I’m wishing all of my friends returning to classrooms in the K-20 world a successful start to a new academic year. I hope you’re able to find time to hone your expertise through connecting with colleagues, focusing on inquiry, and modeling that you’re a citizen of the mind.

 

Brian S Collier, Ph.D. teaches with the Alliance for Catholic Education (ACE) at the University of Notre Dame.  He is @collier_brian on twitter and can be found at: www.brianscollier.com

Crux, Cuomo, and the Cardinal: Will School Choice Save Catholic Schools?

Monday, August 31, 2015

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About a week and a half ago, right around the time most of our nation’s schools were gearing up for another school year, the Catholic news site Crux published a helpful story, “Catholic schools look to tax credits to save them” by Michael O'Loughlin.

OK, so the headline is a little ominous.

On the one hand, even if tax credits magically became legal in every state in the union, many Catholic schools wouldn’t necessarily be off the proverbial “chopping block"—they’d still need strong and robust community engagement to increase enrollment, excellent instruction, high academic standards, and so forth. But on the other hand, if all tax credit and voucher laws were to suddenly evaporate, it wouldn’t necessarily be the end of the world for the Catholic educational system either. Indeed, advocates of Catholic education have a few others ideas that, together, we hope, will continue save our schools (e.g., excellent teacherstransformational leaders, the Holy Spirit).

What the article does do is give a pretty concise overview of where school choice stands in many states, in particular New York. O'Loughlin then explains how these policies—school choice programs, vouchers, tax credits—help families with kids in Catholic schools as well as the schools themselves.

The fascinating thing about what’s happening in New York is that you have Cardinal Timothy Dolan standing side by side with Gov. Andrew Cuomo on what, in some circles, is a pretty divisive political issue. These two haven’t always seen eye-to-eye on every issue, but when it comes to school choice, they’re in lock-step.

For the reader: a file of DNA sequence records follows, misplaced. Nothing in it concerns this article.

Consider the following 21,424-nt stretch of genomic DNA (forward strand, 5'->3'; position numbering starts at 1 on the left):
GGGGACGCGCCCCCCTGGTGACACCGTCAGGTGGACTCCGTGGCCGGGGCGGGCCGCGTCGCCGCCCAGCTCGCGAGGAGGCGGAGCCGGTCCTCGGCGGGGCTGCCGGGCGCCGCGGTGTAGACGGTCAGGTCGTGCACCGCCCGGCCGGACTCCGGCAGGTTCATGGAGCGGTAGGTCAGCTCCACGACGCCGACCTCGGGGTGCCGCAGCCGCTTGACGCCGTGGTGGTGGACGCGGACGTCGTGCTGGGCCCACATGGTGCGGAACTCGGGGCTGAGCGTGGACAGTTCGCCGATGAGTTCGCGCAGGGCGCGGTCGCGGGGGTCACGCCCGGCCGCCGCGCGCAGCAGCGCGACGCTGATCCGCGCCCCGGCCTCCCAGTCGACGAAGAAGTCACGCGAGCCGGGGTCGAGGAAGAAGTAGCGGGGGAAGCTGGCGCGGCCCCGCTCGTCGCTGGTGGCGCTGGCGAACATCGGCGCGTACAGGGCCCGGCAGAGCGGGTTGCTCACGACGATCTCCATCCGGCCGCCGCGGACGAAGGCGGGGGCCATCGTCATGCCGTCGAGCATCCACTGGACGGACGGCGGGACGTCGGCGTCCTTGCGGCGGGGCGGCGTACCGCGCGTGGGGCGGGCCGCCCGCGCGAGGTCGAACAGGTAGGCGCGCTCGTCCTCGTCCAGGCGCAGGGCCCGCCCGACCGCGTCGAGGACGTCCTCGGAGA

I sat down with ACE’s Director of Education Policy, and asked him: What’s up with that? In other words: What is it about school choice that has a Catholic cardinal and a democratic governor joining forces?

Schoenig offered a few thoughts.

Educational Choice is Good For Everyone

The most interesting (and what Schoenig calls the most “elegant”) part of the Education Tax Credit (ETC) and programs like it is that it will help support education in all three educational sectors: public, charter, and private. In the Empire State, nearly $40 million would go directly back to public school support (after school programming, instructional materials, supplies, etc.) more than $50 million would fund scholarships for low-income students, and $70 million more would come back to families in the form of tax credits that allow them to send kids to the school of their choosing. The design of the bills like these as a “tri-sector” credits expands the conversation from simply helping private schools specifically to broadening educational choice overall.

Six Things You Should Know about Catholic Schools in 2015-2016

Monday, August 31, 2015

"This isn’t just about implementing a new reading program or raising more funds. There is real tension between old and new, and it must be resolved."
Andy Smarick
 

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The start of the 2015-16 school year is an exciting time for Catholic schools—perhaps even a “renaissance of inner-city Catholic schooling,” according to education reform leader Andy Smarick. As teachers return to their classrooms, parents send their kids off to school, and most importantly, our nation’s children commence another year of growth in mind, body, and spirit, here are six things you should know about Catholic schools this year.

1. Catholic schools are in a state of resurgence, innovation, and renewal. Emerging are new networks of Catholic schools, new governance models, new instructional approaches, and new financing mechanisms that allow parents to choose the best education for their child. Regional, consolidated, or interparochial schools are developing shared, collegial governance structures, and state legislatures around the country are looking for ways—tax credits, vouchers, education savings accounts—to help support and finance full parental choice in school selection for their children.